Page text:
Saturday, December 11, 2010

Wild turkeys

photo by Roland Jordahl

7:32 a.m. Wednesday
From the kitchen sink, I watch a wild turkey skid to a snowy landing in the clearing behind the house. And then another, and another and another.

7:45 a.m. Thursday
I sit in a plastic lawn chair dressed in a white camouflage suit I made for Dave, with the long neck ribbing pulled up over my head. The only color is my face, my gloves and my camera. I hope that I look enough like a snow drift to fool the turkeys.

Several chickadees flit from branch to branch in the lilac hedge. Chickadee dee dee. I recognize their distinctive call. I can hear the turkeys waking. First a single voice, then another. As the sky lightens I see the large black mass of a turkey high up in the trees to the west of the house.

The day is crisp, with very little wind here, sheltered by the woods and the house. Wood smoke drifts languidly above me, scenting the winter air. My butt and my fingers are cooling, but the wait was worth it. Lots of turkeys are talking in the trees. Deep voices, shrill voices, complex calls, simple squawks. They drown out the chickadees.

A black shape lifts from a tree, spreads wings and tail and soars across the barnyard and onto the driveway. Another. Another. A few birds land out of sight, north of the house. The mass of the flock lower their feet and settle onto the driveway just beyond the pickup – well out of camera range. Each bird lands in front of and just beyond the previous bird, so they work their way from the pickup toward the spot where my camera is focused. Finally, two birds skid to a stop in front of me –still to far away for a good photo, but definitely not bothered by my presence.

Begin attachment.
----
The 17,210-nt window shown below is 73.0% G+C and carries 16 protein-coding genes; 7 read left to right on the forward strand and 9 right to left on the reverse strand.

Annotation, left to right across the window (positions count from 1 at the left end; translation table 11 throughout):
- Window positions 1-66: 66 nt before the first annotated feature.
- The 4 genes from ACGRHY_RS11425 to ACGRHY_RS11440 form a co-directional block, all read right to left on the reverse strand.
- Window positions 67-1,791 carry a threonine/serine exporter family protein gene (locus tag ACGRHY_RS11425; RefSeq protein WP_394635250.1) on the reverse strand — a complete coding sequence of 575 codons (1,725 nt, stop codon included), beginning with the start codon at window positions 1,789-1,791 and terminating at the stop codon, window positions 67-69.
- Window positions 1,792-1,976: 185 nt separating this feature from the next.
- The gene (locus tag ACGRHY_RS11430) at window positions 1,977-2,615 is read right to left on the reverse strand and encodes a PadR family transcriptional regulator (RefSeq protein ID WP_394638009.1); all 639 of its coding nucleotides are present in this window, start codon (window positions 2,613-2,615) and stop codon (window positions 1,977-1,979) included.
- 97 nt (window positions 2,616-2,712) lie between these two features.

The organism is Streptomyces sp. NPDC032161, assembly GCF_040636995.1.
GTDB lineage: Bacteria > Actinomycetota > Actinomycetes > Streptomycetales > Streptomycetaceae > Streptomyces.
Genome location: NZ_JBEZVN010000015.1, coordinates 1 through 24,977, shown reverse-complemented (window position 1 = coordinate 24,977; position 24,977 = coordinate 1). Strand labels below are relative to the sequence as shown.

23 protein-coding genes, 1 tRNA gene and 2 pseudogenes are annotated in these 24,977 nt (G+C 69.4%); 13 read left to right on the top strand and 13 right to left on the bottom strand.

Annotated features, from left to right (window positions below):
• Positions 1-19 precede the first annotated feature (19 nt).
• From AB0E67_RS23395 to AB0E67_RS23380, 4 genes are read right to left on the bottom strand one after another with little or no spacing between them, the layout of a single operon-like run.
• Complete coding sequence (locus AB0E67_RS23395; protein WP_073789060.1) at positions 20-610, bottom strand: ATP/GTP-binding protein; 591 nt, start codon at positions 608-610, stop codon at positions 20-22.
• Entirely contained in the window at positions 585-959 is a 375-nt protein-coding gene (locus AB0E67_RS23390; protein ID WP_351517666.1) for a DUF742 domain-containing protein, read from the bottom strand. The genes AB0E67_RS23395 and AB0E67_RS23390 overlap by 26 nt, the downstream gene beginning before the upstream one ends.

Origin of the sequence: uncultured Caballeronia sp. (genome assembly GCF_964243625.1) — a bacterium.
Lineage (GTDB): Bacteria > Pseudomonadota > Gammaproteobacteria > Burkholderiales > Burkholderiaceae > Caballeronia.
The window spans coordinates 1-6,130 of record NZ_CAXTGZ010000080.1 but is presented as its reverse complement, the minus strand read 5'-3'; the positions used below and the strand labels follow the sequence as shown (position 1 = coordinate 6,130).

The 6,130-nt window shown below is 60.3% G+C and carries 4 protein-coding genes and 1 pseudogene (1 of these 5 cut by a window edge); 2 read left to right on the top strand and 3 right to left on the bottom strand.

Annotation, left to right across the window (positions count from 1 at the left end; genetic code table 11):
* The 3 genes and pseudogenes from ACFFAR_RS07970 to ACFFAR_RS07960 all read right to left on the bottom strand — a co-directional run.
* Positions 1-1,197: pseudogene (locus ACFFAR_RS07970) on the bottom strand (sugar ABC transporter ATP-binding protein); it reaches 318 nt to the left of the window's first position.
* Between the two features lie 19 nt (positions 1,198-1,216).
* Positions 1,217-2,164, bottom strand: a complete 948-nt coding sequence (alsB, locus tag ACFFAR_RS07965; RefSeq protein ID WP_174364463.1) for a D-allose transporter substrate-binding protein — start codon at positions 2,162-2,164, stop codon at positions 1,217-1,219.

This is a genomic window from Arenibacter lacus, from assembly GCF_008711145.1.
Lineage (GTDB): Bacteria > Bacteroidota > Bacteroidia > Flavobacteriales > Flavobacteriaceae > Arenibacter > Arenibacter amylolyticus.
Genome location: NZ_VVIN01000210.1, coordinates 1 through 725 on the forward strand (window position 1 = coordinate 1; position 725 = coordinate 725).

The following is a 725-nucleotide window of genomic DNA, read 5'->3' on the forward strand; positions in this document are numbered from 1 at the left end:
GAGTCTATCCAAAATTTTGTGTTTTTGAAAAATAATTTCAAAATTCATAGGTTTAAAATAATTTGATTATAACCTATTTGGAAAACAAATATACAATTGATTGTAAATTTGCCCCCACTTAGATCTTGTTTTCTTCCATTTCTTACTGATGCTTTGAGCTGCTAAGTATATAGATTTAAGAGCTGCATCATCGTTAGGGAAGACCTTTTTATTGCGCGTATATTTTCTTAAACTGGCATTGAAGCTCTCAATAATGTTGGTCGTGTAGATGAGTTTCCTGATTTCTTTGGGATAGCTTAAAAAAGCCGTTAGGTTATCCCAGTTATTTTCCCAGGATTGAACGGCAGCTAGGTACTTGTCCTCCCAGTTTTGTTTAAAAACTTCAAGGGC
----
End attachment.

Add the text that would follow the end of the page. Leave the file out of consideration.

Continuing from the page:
They ruffle their feathers, the long tuft of feathers on the chest of the male birds stands out as a display. They move on the ground with a clunky, bobbing walk, as if the deep snow has broken their normal gait. Two turkeys explore the woods for a few minutes and then move back toward the rest of the birds and out of my camera range.

I stand and walk slowly toward the bulk of the flock. I am dressed in camouflage, but don’t walk in camouflage. The snow squeaks under every step. Walking turkeys can be completely silent. The crunch of my feet in the snow is distressingly loud. I round the corner of the house in time to see the turkeys flow up the driveway and into the woods, not at all clunky in their movements.

My half hour sitting outside on a winter morning has produced a crappy photograph taken from too far away of a pair of small black turkey shapes. But the process was much more important than the product. I don’t often take the time to sit outside on a winter morning and watch the sunrise fill the sky with gold. I should do it more often; watching wild turkeys, watching the sunrise, or just watching.

8:00 a.m. Saturday
The winds whipped through our yard. I want to get closer to the turkeys, but not enough to sit outside in a -9˚ wind chill. I sit down in front of my computer instead to email a friend, Roland Jordahl, asking for permission to use one of his wonderful wild turkey photos. I can hear the wind. But I also hear a scratching just outside my second story study. I look out the window. Nothing. The scratching comes again, from above me. I look up. Two large bird feet scratch at the snow on the window, struggling for balance. A crab apple falls onto the glass. A yellow turkey beak stabs through the snow and gobbles the apple. The clawed feet scratch at the window again and then disappear as the bird steps onto the roof and out of sight.

This bird was certainly close enough for a picture, but two large feet, viewed from the underside are not what I wanted either. My photos just didn’t do the wild turkey justice. I called my friend Jordy.

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